Lieko Shiga: Blind Date
(T&M Projects, 2017)
Flipping through these photographs of couples on motorcycles in Thailand is like a ride in itself, the long horizontal pages forming a panorama of faces sliding past you. It’s unclear whether the environment is rural, suburban, or urban. Some of the photographs were taken during the day, but most were taken at night. Even the fragility of the paper suggests a fleeting moment. The viewer is decontextualized, suspended, as if also on a motorcycle rushing past.
In most of the images, a man is driving and a woman, often looking straight into the lens, is the passenger (in some, gender is ambiguous). As viewers, we are almost as close to them as they are to each other. Looking at each couple, I wonder what they are thinking and where they are going, whether they are in love. I find myself focusing on the women, since it is their faces we get the most access to. Although they are most often passengers and not drivers, they don’t seem passive; perhaps it is because they look unflinchingly at us, which lends them a certain power and animates both the frame and the connection between viewer and subject.
The title suggests that the subjects are on a blind date, but the real blind date is between the photographer or viewer and the subjects. Shiga has uprooted us, bringing us to a silent plane where we can’t hear the roar of any motorcycle but find ourselves transfixed in the eyes of a stranger. The women’s expressions are hard to pinpoint, at once vulnerable and inscrutable. Looking at the photographs is like lying next to someone and looking into their eyes. We are aware of knowing something while simultaneously sensing all of the things that are withheld, that remain unknown. In this way, the elusive relationship between vision and knowledge percolates beneath the surface of each image.
For Shiga, every photograph is like this: “The eye is unreasonably connected with desire and can become a curse for the other,” she writes. This suggests that photography, and seeing in general, is a hungry curiosity that is anything but neutral, and that her desire for her subjects is somehow ominous, even if it is purely photographic. Here, she references the often-dry conversation about objectification and makes it emotional, magical—photography is not simply a way to assert power but a curse, one that creates a connection between photographer and subject that is volatile and multi-directional. She writes, “Taking photos is not like shooting something: it’s like being shot. I am shot and the entire timeline of my existence is resurrected in the photograph.” As a viewer, I feel shot, too—by the gaze of these passengers. To be controlled by the subject is an unexpected surrender: these women are not merely objects of investigation, they are also investigating me.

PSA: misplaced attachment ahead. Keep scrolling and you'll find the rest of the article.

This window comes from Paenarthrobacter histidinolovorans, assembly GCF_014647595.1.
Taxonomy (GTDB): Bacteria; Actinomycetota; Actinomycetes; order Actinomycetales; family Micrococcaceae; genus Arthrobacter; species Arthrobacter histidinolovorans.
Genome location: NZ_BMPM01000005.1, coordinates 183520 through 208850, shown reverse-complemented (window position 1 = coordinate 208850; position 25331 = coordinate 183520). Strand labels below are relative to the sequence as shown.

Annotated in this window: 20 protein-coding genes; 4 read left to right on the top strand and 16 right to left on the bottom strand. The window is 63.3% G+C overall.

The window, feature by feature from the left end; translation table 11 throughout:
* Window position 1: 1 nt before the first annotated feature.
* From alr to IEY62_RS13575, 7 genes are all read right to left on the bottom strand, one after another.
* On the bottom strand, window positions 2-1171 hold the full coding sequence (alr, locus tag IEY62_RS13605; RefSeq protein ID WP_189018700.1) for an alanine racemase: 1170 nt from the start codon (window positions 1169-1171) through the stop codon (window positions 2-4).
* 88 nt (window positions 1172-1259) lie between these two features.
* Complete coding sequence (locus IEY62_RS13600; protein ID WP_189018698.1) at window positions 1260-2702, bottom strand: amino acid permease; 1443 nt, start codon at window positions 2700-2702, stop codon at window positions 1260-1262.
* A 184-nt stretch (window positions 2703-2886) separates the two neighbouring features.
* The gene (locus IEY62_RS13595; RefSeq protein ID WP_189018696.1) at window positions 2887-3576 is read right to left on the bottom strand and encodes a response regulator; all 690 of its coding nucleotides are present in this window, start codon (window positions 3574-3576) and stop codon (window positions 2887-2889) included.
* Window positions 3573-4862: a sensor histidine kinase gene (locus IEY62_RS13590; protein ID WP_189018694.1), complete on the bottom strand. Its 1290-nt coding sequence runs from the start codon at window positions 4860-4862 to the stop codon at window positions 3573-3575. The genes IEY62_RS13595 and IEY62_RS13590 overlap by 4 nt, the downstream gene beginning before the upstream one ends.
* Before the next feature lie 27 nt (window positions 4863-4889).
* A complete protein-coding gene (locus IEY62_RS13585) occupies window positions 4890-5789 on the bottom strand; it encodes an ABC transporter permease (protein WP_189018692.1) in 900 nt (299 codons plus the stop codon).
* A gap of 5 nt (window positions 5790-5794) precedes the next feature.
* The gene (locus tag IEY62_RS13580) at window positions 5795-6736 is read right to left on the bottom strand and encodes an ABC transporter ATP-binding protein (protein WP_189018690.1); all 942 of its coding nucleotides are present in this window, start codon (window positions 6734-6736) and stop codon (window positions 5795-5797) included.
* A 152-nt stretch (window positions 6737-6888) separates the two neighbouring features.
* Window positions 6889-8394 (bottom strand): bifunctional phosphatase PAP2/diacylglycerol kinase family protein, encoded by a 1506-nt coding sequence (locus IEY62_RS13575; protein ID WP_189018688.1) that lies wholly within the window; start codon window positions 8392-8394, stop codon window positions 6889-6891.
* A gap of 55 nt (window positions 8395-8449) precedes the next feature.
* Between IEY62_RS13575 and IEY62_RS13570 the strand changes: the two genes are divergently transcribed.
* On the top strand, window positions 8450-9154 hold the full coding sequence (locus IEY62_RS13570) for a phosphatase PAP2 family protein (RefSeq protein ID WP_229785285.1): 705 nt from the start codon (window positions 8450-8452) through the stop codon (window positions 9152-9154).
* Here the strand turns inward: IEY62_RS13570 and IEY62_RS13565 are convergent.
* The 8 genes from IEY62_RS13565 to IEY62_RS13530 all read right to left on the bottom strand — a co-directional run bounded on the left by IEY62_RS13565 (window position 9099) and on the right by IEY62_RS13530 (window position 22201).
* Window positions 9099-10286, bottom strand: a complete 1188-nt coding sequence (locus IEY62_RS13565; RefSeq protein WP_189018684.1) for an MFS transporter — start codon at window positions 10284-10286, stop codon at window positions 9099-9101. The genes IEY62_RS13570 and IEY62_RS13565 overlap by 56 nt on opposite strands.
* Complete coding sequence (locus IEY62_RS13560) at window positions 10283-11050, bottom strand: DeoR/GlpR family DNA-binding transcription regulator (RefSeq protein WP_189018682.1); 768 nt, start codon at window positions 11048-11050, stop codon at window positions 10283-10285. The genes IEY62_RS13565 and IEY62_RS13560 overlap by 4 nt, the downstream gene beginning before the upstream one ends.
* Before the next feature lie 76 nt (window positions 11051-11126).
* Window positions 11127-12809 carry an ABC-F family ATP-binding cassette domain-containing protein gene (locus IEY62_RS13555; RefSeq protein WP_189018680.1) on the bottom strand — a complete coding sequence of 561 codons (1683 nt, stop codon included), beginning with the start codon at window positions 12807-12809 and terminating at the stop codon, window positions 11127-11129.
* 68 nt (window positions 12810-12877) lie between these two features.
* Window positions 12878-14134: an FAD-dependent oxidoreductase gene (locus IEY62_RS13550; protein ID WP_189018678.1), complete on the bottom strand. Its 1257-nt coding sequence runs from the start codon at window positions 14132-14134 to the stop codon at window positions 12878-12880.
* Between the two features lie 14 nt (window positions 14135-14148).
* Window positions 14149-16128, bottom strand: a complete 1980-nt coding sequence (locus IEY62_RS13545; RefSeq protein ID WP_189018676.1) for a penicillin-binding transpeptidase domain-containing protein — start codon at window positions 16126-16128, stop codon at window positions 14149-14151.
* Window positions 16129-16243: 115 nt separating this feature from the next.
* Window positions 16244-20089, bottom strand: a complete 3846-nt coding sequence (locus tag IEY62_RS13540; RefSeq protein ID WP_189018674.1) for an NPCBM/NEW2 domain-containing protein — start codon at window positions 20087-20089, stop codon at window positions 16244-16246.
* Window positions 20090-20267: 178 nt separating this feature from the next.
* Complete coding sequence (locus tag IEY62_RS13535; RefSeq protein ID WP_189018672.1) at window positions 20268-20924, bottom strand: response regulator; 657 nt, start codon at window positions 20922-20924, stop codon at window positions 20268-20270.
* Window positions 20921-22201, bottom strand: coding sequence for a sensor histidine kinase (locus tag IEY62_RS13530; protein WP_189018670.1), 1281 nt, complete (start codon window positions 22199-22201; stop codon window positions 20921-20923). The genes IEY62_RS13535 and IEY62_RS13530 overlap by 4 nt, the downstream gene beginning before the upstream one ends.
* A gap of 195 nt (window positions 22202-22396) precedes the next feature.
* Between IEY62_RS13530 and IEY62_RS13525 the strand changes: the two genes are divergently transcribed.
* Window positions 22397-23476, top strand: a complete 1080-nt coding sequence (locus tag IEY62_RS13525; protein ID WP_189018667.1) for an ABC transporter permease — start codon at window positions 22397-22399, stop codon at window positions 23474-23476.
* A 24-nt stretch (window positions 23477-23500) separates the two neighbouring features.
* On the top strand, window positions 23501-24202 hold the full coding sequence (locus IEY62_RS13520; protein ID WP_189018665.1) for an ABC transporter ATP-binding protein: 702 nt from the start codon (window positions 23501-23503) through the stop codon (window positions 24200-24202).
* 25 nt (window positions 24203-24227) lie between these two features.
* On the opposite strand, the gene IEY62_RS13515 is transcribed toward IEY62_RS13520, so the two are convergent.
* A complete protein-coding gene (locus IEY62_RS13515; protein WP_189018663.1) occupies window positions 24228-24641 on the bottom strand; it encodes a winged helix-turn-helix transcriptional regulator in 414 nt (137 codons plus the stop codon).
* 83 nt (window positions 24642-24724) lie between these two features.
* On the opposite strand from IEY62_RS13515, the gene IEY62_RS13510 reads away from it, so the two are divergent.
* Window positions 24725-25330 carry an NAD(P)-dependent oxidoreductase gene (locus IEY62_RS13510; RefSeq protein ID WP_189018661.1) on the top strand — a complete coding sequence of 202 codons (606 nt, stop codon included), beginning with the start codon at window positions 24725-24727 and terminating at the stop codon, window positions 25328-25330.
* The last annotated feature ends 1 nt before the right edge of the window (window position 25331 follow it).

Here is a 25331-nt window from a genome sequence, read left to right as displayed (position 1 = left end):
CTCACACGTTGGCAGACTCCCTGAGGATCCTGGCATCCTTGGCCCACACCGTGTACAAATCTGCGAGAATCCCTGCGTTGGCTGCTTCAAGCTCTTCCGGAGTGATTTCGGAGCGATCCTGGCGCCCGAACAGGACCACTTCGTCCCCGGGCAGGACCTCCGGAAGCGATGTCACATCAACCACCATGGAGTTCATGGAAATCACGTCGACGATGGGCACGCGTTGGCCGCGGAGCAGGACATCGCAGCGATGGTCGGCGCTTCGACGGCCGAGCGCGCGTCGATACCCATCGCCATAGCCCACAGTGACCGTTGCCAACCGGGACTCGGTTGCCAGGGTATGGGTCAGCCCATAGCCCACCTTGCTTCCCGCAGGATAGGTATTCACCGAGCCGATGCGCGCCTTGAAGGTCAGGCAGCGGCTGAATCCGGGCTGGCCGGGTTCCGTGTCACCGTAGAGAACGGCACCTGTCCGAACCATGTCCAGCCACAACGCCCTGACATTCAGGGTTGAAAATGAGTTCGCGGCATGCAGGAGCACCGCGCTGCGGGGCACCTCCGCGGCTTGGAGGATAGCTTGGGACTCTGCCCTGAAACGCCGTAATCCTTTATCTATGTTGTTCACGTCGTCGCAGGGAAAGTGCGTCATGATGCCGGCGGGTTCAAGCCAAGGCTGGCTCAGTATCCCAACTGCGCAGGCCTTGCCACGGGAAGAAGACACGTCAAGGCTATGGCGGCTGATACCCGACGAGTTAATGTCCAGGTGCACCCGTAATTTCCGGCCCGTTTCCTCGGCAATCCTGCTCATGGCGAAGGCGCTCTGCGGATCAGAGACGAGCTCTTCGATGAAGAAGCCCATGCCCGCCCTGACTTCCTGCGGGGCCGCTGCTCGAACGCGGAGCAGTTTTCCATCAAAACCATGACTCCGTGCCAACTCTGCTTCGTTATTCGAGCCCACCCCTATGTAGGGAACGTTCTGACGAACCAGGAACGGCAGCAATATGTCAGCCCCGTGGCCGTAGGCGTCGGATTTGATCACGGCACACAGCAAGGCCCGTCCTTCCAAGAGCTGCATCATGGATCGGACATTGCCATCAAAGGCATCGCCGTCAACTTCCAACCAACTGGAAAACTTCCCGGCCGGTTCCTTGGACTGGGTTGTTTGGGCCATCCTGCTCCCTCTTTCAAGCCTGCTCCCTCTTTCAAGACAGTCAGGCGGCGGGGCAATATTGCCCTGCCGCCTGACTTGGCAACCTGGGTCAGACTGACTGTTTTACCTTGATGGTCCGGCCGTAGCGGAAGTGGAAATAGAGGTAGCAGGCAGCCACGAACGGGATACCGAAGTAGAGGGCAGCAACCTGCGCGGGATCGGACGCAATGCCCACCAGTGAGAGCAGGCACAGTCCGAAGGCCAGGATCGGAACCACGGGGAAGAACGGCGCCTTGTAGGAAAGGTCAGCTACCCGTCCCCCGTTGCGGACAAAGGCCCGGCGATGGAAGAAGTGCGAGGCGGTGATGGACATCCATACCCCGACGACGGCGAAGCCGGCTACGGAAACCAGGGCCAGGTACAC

Perhaps part of the reason the images disarm me is because it is so rare to see photographs of women where the subjects are open but not prone, searching but not beseeching, intriguing but not sexualized, revealing but not disempowered. I feel like I am face to face with a person, not a photograph. Not only is it about confronting a singular woman, but a woman who isn’t reduced in the ways we’re used to seeing. These women are not sad or sexy or lost—they are not flattened into muses. It doesn’t feel like they’re here just for us. It doesn’t feel like the photograph contains them. It is a subtly different experience, one that opens up a space of wonder—about the photographic exchange, about picturing women, and about what the camera can and can’t show.
This sense of immersive wonder is what first struck me about Shiga’s work when I saw it two years ago in MOMA’s Ocean of Images: New Photography 2015. Her lustrous, life-size panels about life in a small Japanese town (Rasen Kaigan, 2012) were hallucinatory, with their wild bursts of color and slick surfaces. In Blind Date, which she shot four years prior, she achieves the same result with pared-down means. She has removed the intense color and lighting, and yet I feel the same magnetism. In this earlier work, she is not relying upon surreal tropes to achieve her effect; instead, she intrigues us with simple black and white portraits, no explosions or otherworldly landscapes necessary. The simplicity is partly deceiving: although we believe, upon first glance, that these photographs are spontaneous, they were actually staged. In an artist’s statement that accompanies the book, Shiga details how she and her guide convinced couples to let them drive next to them to get each shot. In this sense, she plays with our expectation that street photography is unmediated. Implicit in her process is the idea that transcribing some sort of objective reality is an illusion. What matters more is her subjective reality, where even the things closest to us, in plain sight, retain their mystery.